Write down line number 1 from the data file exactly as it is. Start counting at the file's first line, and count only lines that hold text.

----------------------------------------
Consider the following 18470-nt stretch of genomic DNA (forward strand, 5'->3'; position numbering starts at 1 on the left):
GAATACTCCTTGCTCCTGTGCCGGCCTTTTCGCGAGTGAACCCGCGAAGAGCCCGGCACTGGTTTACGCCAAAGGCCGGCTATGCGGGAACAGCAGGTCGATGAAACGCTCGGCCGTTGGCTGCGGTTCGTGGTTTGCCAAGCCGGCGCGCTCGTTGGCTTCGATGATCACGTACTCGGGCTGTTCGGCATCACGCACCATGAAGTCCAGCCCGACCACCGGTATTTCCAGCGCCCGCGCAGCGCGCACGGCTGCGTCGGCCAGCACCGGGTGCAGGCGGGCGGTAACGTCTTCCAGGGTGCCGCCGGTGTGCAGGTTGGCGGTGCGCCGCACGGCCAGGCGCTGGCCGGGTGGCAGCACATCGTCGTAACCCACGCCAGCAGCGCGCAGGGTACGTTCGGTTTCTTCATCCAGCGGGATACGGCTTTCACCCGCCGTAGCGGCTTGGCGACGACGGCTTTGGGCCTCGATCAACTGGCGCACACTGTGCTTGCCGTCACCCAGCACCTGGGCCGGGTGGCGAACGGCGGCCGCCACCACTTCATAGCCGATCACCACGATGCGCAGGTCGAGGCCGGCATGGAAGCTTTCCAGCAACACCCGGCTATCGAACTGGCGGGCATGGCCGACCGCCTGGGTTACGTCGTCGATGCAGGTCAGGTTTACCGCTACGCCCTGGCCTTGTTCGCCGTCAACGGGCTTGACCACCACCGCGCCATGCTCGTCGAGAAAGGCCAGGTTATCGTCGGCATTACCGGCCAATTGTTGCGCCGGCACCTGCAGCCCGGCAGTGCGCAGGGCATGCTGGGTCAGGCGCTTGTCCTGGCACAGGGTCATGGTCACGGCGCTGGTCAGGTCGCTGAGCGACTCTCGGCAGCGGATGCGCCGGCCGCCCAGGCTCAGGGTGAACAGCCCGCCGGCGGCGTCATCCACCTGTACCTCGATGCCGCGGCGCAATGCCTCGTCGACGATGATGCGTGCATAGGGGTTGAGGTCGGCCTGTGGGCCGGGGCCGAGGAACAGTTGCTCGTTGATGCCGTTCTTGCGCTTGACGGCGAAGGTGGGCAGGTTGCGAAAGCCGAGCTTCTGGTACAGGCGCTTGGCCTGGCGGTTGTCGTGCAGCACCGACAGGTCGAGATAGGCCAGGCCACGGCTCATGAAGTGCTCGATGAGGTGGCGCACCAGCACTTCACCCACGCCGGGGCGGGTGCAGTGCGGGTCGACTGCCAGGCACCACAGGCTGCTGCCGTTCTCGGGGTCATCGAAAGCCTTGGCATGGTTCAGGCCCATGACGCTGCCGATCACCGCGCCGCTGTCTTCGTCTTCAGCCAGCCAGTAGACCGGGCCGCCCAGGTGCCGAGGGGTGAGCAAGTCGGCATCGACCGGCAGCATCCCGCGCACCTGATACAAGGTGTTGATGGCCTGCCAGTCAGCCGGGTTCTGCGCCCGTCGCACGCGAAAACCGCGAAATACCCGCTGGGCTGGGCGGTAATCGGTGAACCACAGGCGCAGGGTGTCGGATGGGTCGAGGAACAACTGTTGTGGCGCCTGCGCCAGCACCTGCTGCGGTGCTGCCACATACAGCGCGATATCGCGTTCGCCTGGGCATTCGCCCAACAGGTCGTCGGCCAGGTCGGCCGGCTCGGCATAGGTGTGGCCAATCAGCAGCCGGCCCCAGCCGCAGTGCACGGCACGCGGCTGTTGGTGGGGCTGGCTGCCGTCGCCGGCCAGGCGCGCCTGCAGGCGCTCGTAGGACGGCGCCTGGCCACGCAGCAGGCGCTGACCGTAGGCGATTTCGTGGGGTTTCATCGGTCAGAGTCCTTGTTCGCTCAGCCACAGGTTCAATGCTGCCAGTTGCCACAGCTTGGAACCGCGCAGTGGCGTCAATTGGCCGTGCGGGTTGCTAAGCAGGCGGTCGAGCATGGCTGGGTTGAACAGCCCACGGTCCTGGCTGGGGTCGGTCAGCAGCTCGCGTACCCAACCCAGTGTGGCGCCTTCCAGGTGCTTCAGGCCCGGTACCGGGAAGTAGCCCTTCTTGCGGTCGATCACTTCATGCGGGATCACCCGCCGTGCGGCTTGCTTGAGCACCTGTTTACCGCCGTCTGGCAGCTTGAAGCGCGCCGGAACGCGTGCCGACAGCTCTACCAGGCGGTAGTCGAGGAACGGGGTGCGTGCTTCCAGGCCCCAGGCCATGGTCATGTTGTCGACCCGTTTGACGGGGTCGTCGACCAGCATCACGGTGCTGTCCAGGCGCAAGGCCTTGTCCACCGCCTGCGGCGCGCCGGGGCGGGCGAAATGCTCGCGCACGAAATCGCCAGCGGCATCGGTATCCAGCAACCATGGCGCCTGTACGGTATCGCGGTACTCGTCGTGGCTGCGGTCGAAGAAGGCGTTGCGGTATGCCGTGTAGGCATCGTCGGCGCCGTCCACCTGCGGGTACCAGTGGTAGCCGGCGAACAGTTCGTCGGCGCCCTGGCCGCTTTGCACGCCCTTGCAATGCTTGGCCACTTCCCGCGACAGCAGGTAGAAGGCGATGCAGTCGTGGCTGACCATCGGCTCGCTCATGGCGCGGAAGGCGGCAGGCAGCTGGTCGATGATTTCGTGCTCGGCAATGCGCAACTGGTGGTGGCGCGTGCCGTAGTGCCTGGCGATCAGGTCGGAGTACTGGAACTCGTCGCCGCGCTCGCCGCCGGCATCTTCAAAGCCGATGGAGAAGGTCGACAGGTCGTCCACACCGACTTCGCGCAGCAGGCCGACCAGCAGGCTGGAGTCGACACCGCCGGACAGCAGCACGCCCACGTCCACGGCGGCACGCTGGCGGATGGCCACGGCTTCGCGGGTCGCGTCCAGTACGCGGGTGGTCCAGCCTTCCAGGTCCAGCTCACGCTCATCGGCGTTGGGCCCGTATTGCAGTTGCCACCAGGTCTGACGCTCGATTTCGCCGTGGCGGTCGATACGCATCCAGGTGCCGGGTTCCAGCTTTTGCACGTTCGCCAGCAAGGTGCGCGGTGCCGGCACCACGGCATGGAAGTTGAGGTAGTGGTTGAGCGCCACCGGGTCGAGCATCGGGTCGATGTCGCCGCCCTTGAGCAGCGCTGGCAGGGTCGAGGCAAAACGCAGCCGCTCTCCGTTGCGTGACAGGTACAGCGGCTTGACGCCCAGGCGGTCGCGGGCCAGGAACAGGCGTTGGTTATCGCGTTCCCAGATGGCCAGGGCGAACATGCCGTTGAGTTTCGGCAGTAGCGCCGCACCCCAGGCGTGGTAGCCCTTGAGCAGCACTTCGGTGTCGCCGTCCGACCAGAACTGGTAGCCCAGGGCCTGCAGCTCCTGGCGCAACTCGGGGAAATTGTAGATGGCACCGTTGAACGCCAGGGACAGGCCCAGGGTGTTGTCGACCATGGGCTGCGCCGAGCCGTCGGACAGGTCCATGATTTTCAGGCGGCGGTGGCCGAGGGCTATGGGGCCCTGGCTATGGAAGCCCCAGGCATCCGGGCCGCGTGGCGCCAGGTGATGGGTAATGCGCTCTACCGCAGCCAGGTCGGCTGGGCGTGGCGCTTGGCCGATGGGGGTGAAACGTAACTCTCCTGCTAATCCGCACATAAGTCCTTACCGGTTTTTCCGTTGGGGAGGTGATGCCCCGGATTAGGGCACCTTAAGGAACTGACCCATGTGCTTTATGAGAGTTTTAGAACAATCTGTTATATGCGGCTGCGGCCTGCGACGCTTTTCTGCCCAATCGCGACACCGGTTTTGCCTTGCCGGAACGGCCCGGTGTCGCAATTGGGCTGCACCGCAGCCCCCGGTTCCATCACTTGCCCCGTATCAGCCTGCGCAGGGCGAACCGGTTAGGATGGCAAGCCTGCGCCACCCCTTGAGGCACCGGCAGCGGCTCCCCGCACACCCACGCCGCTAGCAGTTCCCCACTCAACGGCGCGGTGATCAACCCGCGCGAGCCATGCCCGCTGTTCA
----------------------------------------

Consider the following 18470-nt stretch of genomic DNA (forward strand, 5'->3'; position numbering starts at 1 on the left):